When the late Evison Matafale released Chauta ndi Wamphamvu in the Kuyimba 2 album in 2001, everyone recognised the song as secular because the artist behind it was secular.
Fifteen years down the line, secular-cum-gospel musician San B has reproduced the song featuring Nepman and Young Kay.
Considering that San B is a gospel artist, people now treat this reproduced version as a gospel number.
The song is enjoying airplay on most gospel music shows on different radio stations.
This drives one to wonder as to what defines a gospel song?
This brings into debate several songs that were done by famous secular musicians in the country.
For example, the songs Samuel, Yesu Adzabwera and Muyimbire by secular musician Lucius Banda carry gospel messages.
But are these secular songs because they were recorded by secular musicians?
Definitely, if the same songs were done by gospel musicians such as Ethel Kamwendo-Banda, Grace Chinga or Thoko Katimba, people could have labelled them as gospel songs.
This confusion is also seen with songs of some international musicians.
For instance, secular musician R Kelly released U Saved Me in 2006.
The song carries a spiritual message.
However, for many people this is not a gospel song because it was composed and sung by a secular musician who is already famous with secular songs.
Secular-cum-gospel musician McDonald Mlaka Maliro’s defence on his shift to gospel music has added confusion on the debate.
Mlaka says he has always been a gospel musician even when he was doing secular music.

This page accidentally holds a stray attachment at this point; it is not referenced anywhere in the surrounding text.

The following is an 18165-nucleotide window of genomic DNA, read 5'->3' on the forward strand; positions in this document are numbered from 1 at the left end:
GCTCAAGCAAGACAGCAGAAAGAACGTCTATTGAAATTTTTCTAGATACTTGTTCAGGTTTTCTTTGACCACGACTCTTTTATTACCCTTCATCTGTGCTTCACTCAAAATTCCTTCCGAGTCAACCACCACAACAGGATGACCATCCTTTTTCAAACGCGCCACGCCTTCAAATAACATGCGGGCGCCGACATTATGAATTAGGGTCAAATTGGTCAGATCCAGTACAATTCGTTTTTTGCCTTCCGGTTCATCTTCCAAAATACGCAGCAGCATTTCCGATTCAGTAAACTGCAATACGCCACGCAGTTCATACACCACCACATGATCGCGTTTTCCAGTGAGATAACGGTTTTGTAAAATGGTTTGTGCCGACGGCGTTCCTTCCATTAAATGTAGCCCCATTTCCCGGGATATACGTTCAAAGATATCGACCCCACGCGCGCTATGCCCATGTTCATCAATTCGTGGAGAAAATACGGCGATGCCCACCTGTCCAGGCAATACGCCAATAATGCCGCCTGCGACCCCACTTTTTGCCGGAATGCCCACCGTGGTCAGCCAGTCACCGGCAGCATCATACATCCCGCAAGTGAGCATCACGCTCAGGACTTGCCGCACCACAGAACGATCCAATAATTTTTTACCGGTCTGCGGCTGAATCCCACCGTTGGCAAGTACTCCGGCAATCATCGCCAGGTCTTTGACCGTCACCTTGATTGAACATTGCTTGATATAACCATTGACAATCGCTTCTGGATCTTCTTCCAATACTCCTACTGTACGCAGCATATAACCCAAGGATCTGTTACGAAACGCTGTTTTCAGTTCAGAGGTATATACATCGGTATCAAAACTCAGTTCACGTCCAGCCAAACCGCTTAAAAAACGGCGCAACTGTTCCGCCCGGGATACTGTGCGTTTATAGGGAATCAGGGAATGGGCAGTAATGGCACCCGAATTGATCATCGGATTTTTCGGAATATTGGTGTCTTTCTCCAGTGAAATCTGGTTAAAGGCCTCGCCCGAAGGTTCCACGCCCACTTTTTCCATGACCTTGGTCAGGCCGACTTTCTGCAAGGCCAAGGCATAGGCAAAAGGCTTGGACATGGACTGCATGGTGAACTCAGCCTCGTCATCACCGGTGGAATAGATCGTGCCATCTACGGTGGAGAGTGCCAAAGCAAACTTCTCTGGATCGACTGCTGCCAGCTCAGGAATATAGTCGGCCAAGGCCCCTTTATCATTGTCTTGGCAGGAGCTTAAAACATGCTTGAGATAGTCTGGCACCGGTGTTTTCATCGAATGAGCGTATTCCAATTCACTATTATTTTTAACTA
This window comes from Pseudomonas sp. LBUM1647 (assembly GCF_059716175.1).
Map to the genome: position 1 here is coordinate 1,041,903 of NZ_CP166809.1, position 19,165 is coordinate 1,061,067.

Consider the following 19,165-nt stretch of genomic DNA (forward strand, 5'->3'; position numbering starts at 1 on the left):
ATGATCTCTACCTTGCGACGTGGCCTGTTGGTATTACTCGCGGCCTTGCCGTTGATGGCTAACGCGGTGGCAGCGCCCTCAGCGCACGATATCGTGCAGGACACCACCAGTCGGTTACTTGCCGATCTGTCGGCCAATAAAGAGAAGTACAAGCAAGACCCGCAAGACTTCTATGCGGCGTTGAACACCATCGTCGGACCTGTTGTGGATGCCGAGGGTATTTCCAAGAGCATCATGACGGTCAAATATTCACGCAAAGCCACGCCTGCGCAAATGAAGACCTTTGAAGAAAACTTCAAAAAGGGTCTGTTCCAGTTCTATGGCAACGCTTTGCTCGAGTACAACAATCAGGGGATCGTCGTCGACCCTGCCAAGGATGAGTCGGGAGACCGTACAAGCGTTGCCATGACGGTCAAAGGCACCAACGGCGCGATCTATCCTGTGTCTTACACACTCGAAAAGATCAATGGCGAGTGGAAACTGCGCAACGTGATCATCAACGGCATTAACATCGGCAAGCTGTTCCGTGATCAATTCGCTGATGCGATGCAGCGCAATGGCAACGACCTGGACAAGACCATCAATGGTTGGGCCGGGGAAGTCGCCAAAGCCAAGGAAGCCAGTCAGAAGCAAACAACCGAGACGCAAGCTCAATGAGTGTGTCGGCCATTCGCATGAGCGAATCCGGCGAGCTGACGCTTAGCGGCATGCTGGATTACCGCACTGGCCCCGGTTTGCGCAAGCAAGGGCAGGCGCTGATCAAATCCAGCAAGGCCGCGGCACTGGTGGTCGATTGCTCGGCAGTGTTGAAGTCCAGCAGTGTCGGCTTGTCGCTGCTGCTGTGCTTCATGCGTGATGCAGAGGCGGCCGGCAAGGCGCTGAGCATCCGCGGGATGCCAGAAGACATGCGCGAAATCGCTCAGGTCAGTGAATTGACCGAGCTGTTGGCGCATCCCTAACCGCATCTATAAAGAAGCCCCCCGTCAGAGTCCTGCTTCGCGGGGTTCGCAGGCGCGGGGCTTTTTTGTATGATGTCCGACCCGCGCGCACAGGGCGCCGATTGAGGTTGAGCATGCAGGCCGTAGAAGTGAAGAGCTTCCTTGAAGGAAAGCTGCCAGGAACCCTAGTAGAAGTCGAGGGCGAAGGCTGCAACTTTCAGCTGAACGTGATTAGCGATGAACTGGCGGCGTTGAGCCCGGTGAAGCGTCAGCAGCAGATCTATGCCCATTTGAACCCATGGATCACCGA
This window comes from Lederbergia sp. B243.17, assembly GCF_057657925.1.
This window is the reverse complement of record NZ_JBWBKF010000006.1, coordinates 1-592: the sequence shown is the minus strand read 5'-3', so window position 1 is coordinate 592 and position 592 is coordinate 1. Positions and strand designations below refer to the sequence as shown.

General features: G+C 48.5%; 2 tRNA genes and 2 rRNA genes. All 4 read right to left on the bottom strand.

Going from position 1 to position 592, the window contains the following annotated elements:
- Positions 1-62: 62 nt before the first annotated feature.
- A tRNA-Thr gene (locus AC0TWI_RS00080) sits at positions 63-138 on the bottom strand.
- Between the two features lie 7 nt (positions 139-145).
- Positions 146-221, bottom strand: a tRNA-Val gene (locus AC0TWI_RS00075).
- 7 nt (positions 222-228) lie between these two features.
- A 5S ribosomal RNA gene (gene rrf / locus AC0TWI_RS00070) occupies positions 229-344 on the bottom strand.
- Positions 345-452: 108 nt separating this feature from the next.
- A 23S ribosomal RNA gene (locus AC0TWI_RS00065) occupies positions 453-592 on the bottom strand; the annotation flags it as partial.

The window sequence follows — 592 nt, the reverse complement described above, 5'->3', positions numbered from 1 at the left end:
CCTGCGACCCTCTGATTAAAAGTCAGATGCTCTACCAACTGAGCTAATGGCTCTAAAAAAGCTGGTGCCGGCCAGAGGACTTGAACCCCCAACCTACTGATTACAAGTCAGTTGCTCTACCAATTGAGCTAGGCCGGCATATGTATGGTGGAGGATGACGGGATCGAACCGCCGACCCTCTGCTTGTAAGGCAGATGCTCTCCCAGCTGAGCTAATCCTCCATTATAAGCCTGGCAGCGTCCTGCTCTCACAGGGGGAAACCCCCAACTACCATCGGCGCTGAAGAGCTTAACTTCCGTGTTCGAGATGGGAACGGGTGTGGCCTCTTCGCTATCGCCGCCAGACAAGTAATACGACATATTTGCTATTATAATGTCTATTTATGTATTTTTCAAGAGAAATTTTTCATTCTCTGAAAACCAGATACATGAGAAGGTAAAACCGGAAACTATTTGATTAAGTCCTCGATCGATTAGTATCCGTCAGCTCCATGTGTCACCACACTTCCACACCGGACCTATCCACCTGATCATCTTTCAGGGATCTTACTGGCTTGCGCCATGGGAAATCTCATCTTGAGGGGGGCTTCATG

“Listen to my previous albums. All of them carried biblical messages. Therefore, I don’t agree when people say I was composing and singing secular music. The fact is that I was doing gospel music in a secular world,” he said.
Indeed, listening to Mlaka’s Dzanja Lalemba and Maloto albums, which brought him into the limelight, one sees that Mlaka’s composition has always been about gospel. Most of his lyrics slanted towards biblical stories and spiritual teachings.
Duncan Nyirongo, a music fanatic from Mzuzu, says any song that is done by a musician who is not a born again is a secular song.
For him, even if such musician sings the message about God, the song is “unholy” and cannot be treated as a gospel song.
“I mark a song as gospel one when the musician is a born again and has declared that he or she is gospel musician. Therefore, Chauta ndi Wamphamvu by Matafale is a secular song while the remix by San B is a gospel song,” says Nyirongo.
However, renowned music promoter Jai Banda says people should categorise music based on the lyrics not the musician.
For Jai, if Lucius does a song carrying the gospel, people should treat it as a gospel song because what matters are the lyrics not spiritual life of the artist.
“Therefore, don’t be surprised when a radio DJ plays Samuel, Yesu Adzabwera or Muimbireni by Lucius Banda in a gospel music show,” says Jai.
Pastor Francis Kapheni of Assemblies of God in Dedza agrees with Jai, saying the right way to define gospel music is to consider the content of the song not the status of the artist.
“Gospel means good news. Good news is any news which is preached to comfort, encourage and heal broken hearts of the audience regardless of who did the song.
“In this regard, the song Chauta ndi Wamphamvu by Evison Matafale is a gospel song. San B just reproduced it. Since the lyrics have not changed, it remains a gospel song,” says Kapheni.
Head of programmes and presenter of Malawi music at Galaxy FM, Kennedy Nkombezi, says people got it wrong when they defined secular and gospel music.
He said most of the local musicians sing gospel and spiritual music.
“By definition, gospel means good news which Jesus Christ brought. Therefore, if you listen to music by Lucius Banda, and many so called secular musicians, you will realise that they sing gospel.
“To me, secular music is about violence and obscene language. Therefore, I don’t think the likes of Lucius, Skeffa Chimoto and others sing such type of music. We have full musicians such as Joe Gwaladi and some urban musicians who sing real secular music in which they us obscene language,” says Nkombezi.
Kapheni says people should change their mindset of treating gospel song as a secular song just because the musician is not a born again. n